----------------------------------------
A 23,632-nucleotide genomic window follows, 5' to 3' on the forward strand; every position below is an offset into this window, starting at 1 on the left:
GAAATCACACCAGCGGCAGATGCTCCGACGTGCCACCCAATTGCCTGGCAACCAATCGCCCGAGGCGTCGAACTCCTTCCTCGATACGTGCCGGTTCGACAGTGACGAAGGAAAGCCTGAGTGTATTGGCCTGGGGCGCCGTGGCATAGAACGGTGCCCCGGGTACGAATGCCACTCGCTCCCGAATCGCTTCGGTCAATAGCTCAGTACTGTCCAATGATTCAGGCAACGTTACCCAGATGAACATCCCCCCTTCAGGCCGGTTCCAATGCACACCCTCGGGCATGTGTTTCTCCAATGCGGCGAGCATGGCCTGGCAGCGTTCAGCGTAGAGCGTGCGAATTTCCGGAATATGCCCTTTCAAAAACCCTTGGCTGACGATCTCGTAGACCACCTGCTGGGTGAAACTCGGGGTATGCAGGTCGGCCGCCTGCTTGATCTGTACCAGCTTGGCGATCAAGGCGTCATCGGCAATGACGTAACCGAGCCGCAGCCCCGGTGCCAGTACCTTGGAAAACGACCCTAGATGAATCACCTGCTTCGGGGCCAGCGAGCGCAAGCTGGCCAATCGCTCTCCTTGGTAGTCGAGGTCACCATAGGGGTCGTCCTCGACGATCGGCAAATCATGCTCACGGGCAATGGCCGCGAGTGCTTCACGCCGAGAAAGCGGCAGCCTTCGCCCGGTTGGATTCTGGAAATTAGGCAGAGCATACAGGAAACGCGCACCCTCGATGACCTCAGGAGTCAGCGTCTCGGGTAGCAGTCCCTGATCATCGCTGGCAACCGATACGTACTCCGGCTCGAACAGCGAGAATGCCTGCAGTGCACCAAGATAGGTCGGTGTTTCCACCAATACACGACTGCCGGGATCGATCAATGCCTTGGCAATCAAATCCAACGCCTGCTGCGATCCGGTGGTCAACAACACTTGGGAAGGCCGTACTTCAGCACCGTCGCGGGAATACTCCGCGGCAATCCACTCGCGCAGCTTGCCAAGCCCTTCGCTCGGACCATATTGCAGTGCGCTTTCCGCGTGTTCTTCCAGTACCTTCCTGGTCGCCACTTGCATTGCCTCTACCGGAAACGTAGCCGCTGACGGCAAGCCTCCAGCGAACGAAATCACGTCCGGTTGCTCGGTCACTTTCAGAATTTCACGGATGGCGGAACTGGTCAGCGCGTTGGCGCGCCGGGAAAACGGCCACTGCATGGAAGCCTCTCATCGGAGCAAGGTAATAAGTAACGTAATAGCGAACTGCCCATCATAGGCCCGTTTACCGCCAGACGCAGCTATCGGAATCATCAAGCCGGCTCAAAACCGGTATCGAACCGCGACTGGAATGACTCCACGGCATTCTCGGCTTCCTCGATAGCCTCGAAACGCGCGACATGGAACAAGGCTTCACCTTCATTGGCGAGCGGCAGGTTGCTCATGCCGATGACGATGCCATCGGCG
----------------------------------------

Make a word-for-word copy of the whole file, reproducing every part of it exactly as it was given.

A 23,632-nucleotide genomic window follows, 5' to 3' on the forward strand; every position below is an offset into this window, starting at 1 on the left:
GAAATCACACCAGCGGCAGATGCTCCGACGTGCCACCCAATTGCCTGGCAACCAATCGCCCGAGGCGTCGAACTCCTTCCTCGATACGTGCCGGTTCGACAGTGACGAAGGAAAGCCTGAGTGTATTGGCCTGGGGCGCCGTGGCATAGAACGGTGCCCCGGGTACGAATGCCACTCGCTCCCGAATCGCTTCGGTCAATAGCTCAGTACTGTCCAATGATTCAGGCAACGTTACCCAGATGAACATCCCCCCTTCAGGCCGGTTCCAATGCACACCCTCGGGCATGTGTTTCTCCAATGCGGCGAGCATGGCCTGGCAGCGTTCAGCGTAGAGCGTGCGAATTTCCGGAATATGCCCTTTCAAAAACCCTTGGCTGACGATCTCGTAGACCACCTGCTGGGTGAAACTCGGGGTATGCAGGTCGGCCGCCTGCTTGATCTGTACCAGCTTGGCGATCAAGGCGTCATCGGCAATGACGTAACCGAGCCGCAGCCCCGGTGCCAGTACCTTGGAAAACGACCCTAGATGAATCACCTGCTTCGGGGCCAGCGAGCGCAAGCTGGCCAATCGCTCTCCTTGGTAGTCGAGGTCACCATAGGGGTCGTCCTCGACGATCGGCAAATCATGCTCACGGGCAATGGCCGCGAGTGCTTCACGCCGAGAAAGCGGCAGCCTTCGCCCGGTTGGATTCTGGAAATTAGGCAGAGCATACAGGAAACGCGCACCCTCGATGACCTCAGGAGTCAGCGTCTCGGGTAGCAGTCCCTGATCATCGCTGGCAACCGATACGTACTCCGGCTCGAACAGCGAGAATGCCTGCAGTGCACCAAGATAGGTCGGTGTTTCCACCAATACACGACTGCCGGGATCGATCAATGCCTTGGCAATCAAATCCAACGCCTGCTGCGATCCGGTGGTCAACAACACTTGGGAAGGCCGTACTTCAGCACCGTCGCGGGAATACTCCGCGGCAATCCACTCGCGCAGCTTGCCAAGCCCTTCGCTCGGACCATATTGCAGTGCGCTTTCCGCGTGTTCTTCCAGTACCTTCCTGGTCGCCACTTGCATTGCCTCTACCGGAAACGTAGCCGCTGACGGCAAGCCTCCAGCGAACGAAATCACGTCCGGTTGCTCGGTCACTTTCAGAATTTCACGGATGGCGGAACTGGTCAGCGCGTTGGCGCGCCGGGAAAACGGCCACTGCATGGAAGCCTCTCATCGGAGCAAGGTAATAAGTAACGTAATAGCGAACTGCCCATCATAGGCCCGTTTACCGCCAGACGCAGCTATCGGAATCATCAAGCCGGCTCAAAACCGGTATCGAACCGCGACTGGAATGACTCCACGGCATTCTCGGCTTCCTCGATAGCCTCGAAACGCGCGACATGGAACAAGGCTTCACCTTCATTGGCGAGCGGCAGGTTGCTCATGCCGATGACGATGCCATCGGCG